I take notes on four-by-six index cards, reminding myself about once an hour of a rule I read long ago in a research manual, 'Never write on the back of anything.' Since copying is a chore and a bore, use of the cards, the smaller the better, forces one to extract the strictly relevant, to distill from the very beginning, to pass the material through the grinder of one's own mind, so to speak. Eventually, as the cards fall into groups according to subject or person or chronological sequence, the pattern of my story will emerge. Besides, they are convenient, as they can be filed in a shoe box and carried around in a pocketbook. When ready to write I need only to take along a packet of them, representing and chapter, and I am equipped to work anywhere, whereas if one writes surrounded by a pile of books, one is tied to a single place, and furthermore likely to be too much influenced by other authorities.The limitations of physical index cards she lists as advantages do not exist for electronic index cards. You cannot store them in shoe boxes, you cannot carry them around in your pockets, and you are not limited by the size of the cards. But I don't think the lack of these limitations makes the approach to store research in discrete bits of information any the less important. It just means that you have to use even more self-control. Don't let your topics or records increase to unwieldy length and summarize rather than quote (unless you really want the verbatim record).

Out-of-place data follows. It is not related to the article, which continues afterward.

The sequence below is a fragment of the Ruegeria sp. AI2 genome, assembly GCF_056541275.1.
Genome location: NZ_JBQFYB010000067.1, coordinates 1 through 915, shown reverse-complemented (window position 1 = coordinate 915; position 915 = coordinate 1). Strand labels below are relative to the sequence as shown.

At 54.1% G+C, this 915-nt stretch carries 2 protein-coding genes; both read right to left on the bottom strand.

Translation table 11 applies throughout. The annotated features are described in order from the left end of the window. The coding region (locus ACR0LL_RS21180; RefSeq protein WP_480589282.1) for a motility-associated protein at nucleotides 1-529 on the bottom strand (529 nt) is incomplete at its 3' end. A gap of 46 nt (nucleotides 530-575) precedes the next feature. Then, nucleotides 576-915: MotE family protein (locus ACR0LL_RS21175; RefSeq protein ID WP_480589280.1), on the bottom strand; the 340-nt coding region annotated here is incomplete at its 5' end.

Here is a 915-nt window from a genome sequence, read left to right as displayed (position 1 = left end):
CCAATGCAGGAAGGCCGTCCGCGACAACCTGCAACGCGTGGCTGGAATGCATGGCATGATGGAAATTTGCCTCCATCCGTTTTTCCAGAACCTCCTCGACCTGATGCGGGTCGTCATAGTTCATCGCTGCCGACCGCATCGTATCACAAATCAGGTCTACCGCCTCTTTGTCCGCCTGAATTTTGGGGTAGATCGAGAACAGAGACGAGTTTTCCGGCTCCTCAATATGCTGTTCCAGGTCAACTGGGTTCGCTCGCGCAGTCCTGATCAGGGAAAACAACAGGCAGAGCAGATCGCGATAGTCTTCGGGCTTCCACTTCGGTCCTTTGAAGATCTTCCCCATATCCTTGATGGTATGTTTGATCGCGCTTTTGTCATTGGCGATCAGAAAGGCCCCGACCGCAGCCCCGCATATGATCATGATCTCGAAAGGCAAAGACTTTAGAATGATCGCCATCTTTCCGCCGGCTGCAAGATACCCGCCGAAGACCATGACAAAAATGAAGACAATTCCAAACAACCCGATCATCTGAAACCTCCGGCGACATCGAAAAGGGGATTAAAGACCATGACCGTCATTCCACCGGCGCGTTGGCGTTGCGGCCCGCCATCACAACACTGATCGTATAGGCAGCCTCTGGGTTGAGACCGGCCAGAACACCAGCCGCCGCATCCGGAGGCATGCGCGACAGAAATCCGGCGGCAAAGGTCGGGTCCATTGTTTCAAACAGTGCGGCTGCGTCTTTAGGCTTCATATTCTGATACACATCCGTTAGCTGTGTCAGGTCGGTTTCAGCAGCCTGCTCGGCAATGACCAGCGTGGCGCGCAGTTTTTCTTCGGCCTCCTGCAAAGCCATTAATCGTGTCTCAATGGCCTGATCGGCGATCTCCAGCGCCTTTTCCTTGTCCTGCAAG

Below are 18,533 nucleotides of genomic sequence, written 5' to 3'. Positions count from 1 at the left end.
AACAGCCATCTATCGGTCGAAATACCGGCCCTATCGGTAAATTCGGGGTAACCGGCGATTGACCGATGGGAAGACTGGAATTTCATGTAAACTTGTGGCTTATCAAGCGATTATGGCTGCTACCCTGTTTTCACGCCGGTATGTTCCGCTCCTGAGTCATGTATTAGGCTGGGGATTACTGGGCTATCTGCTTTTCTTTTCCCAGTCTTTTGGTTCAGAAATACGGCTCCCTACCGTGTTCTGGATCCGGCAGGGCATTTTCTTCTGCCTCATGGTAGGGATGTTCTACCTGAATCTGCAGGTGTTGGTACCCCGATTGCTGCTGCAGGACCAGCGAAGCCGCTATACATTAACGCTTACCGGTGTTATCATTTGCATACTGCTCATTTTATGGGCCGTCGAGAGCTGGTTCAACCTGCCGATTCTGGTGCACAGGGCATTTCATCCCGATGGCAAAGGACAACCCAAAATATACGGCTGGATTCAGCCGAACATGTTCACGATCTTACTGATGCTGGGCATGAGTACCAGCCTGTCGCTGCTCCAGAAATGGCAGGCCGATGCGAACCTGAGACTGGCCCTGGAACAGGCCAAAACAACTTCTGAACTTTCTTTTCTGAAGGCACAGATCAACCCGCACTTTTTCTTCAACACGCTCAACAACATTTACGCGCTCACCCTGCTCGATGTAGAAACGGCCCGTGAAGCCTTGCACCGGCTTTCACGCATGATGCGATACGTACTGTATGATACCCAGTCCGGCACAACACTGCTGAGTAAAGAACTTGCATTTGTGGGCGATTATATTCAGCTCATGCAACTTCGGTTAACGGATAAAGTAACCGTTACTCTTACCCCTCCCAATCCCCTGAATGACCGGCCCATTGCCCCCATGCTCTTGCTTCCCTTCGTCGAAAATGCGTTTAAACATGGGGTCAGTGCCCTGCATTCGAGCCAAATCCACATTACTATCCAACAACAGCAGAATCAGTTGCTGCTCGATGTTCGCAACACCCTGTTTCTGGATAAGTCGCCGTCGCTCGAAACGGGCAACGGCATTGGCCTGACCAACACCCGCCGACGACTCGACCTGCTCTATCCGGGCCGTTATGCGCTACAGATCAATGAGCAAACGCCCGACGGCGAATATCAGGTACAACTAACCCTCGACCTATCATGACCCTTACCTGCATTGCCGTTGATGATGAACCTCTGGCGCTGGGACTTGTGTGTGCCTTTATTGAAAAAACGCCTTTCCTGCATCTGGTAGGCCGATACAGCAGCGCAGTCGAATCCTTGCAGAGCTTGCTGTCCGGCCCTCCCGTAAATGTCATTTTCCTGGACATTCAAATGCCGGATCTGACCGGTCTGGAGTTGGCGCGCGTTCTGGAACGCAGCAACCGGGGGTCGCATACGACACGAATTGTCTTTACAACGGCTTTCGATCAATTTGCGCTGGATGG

Thursday, December 28, 2017
Tuchman on the Mechanics of Research
Barbara Tuchman in Practicing History (1982) explains her methods of research. Index cards play an important part in her approach: